When your parents enter into old age, you can find yourself in a sort of role reverse. Those who once cared for your every need as a child, are now in need of some care themselves. Caring for your elderly parents can be rewarding, but undoubtedly challenging.
But with many families refusing the option of a residential care home, it’s not uncommon to look after mum and dad to ensure they can stay at home. This can be a great way to keep your parents living independently around those they are familiar with.
However, there are a number of ways to ease the strain on the family. Learn how you can best help them with long term care, whilst also caring for your own physical and emotional needs, with our top three tips!
Ways to care for elderly parents (& yourself!)
1. Ask for help
- Family, friends & partners – Reach out to your loved ones if you are struggling to keep on top of things. Even just taking some small tasks, like doing the food shopping, can be a relief.
- Housekeepers & gardeners – Chores such as doing the dishes can distract you from spending time with your elderly parents. If you’re able to hire some help with these physically challenging tasks, you’ll be able to save your energy for your parents.
- Carers – If your elderly parent needs a lot of care for the day to day tasks such as dressing and washing, you may wish to get some help to come in a few times a week or more so that you are able to work and look after yourself. Once you’ve found a carer right for you, keep the communication strong between you to best help your parent.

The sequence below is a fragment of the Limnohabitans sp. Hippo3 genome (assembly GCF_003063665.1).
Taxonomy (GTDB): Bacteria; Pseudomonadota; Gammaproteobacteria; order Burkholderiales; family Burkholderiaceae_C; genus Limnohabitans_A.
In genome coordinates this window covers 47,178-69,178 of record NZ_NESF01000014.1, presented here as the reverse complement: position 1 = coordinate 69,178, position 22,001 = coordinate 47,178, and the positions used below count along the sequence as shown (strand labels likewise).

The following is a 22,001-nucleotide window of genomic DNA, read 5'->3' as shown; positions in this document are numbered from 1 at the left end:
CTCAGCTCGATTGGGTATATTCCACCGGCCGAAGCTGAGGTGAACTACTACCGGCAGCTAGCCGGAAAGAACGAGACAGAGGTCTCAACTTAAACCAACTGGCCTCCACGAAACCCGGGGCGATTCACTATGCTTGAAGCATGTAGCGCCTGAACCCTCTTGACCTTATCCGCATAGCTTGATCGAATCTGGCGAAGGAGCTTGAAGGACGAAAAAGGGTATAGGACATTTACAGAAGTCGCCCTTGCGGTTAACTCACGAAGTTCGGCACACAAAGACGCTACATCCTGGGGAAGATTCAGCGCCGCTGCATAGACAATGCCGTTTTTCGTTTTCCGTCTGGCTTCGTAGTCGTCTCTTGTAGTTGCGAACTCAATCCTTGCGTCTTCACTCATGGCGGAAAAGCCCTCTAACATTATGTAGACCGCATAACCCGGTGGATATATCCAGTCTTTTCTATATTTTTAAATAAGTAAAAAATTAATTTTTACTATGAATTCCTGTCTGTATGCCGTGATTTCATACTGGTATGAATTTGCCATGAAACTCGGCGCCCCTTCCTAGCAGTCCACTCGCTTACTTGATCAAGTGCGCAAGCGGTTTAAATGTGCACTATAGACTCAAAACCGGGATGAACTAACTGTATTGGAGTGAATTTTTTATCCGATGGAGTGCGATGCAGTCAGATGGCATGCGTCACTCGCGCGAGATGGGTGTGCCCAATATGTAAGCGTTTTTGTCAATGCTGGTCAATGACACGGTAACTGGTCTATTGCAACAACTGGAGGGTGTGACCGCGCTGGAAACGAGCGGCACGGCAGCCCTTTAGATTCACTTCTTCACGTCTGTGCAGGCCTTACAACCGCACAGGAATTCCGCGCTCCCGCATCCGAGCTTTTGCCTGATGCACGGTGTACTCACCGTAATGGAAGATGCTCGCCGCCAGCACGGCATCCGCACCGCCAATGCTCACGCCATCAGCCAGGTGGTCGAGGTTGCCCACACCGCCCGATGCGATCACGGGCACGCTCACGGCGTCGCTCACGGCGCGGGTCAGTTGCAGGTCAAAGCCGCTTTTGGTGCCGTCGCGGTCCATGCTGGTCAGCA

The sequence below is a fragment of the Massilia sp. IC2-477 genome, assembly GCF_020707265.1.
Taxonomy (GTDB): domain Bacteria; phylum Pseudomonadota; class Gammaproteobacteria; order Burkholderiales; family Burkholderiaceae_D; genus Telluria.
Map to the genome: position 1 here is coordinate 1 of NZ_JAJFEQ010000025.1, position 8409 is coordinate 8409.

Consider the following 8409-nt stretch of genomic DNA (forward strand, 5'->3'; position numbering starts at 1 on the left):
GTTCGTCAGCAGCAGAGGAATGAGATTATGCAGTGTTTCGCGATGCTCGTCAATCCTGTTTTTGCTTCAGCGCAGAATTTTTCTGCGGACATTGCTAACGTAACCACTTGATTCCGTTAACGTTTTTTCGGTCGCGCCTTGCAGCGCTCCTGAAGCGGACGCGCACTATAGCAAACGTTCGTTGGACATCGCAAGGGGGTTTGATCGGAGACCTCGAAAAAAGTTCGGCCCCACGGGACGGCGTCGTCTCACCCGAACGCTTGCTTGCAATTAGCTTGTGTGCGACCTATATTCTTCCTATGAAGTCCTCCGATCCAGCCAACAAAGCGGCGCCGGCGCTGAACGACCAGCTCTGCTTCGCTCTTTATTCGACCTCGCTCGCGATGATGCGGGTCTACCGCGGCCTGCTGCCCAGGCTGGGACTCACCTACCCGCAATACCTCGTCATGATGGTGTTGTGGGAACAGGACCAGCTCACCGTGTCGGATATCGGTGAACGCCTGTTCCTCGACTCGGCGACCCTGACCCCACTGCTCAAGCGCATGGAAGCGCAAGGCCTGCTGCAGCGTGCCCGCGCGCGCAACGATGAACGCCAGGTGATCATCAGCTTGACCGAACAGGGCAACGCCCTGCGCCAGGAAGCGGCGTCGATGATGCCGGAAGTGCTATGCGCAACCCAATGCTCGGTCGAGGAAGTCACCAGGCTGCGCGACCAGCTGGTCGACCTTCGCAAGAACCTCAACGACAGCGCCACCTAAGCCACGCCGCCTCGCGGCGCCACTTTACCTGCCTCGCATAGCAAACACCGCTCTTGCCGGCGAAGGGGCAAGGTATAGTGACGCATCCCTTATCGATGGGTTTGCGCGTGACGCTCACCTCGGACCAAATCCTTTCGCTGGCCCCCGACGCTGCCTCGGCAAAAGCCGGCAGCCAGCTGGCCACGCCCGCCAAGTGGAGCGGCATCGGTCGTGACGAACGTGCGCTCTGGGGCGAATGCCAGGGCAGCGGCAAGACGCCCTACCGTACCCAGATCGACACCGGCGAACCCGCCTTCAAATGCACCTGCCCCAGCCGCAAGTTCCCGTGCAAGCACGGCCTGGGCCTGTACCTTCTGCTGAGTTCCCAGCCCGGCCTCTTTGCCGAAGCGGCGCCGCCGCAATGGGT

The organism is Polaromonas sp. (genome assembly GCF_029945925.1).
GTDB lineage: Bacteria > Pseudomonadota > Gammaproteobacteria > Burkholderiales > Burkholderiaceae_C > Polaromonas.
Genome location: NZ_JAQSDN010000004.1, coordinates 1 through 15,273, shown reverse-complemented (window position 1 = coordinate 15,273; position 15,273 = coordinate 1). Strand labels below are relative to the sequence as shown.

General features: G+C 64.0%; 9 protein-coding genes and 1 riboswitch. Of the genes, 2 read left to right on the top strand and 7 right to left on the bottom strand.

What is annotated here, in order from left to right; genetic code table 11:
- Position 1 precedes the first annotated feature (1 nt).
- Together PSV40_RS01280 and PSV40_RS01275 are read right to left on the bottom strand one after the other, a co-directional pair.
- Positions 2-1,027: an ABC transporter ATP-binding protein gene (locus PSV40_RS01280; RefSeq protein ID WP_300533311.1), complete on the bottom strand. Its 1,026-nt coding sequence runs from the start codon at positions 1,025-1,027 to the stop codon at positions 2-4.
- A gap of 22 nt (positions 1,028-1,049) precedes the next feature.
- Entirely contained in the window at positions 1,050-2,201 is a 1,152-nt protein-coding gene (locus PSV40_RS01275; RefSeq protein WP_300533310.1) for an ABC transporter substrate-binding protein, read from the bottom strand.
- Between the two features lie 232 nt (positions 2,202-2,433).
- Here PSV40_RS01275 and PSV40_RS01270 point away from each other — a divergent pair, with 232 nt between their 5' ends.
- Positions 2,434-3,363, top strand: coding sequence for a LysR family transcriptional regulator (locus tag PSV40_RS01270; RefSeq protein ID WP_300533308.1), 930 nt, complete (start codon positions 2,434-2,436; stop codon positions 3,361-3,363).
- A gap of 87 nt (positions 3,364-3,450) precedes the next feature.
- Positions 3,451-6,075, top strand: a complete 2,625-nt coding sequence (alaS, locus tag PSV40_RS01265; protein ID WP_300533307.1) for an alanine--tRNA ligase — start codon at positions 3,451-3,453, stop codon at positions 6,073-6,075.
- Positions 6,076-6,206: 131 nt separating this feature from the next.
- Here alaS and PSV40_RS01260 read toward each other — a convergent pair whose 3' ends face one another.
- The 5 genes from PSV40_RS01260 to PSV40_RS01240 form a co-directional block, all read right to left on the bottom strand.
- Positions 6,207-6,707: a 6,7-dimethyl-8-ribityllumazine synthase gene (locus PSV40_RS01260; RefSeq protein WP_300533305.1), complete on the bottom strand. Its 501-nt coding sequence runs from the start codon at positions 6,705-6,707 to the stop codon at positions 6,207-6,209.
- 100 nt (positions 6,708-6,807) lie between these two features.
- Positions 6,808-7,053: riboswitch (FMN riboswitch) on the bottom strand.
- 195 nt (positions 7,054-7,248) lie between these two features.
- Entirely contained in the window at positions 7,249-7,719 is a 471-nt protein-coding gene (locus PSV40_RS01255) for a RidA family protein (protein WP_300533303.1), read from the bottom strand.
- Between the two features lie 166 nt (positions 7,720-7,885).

2. Trust in technology
- Personal alarms – Sometimes caring for someone doesn’t mean you have to be present every second of the day. With a Careline Alarm you can relax whilst knowing someone is available to answer a distress call anytime your elderly parents need it.
- Key Safes – If you do have help from outside, such as a carer, a key safe may be useful for them to be able to access your elderly parent if they can’t come to the door. This can be helpful if they have had a fall or hurt themselves, and can even be used by the emergency services.
- Online communication – If you live a busy life, with a job and family, you would benefit from using technology to keep in touch with your elderly parents. Skype, can be great to actually see how they are doing, as well as checking that carers have turned up and done what was asked.
3. Care for yourself
- Health & wellness – It may seem impossible, but getting enough sleep, good food and exercise is vital to keeping yourself well. Your health will greatly affect your energy levels and your mental state. Keep your own health a priority and you’ll find you’re able to do more for your loved ones.
- Emotional time out – It’s normal to want to vent your frustrations and upset to someone who understands. If you can’t talk to friends and family there are support groups for carers. You can also ask your GP for help or find a counsellor you can talk to. Practicing meditation, or even just getting some peace and quiet to yourself can give you much needed time out; visit your local park and try to clear your mind.
- Financial stability – If your elderly parents are not able to fund their own care, you may find yourself out of pocket when trying to pay towards it. Contact your local council to see if your parents are able to receive any money towards these costs.
For more information on caring for elderly relatives visit our homepage where you can find out more about our personal alarm service.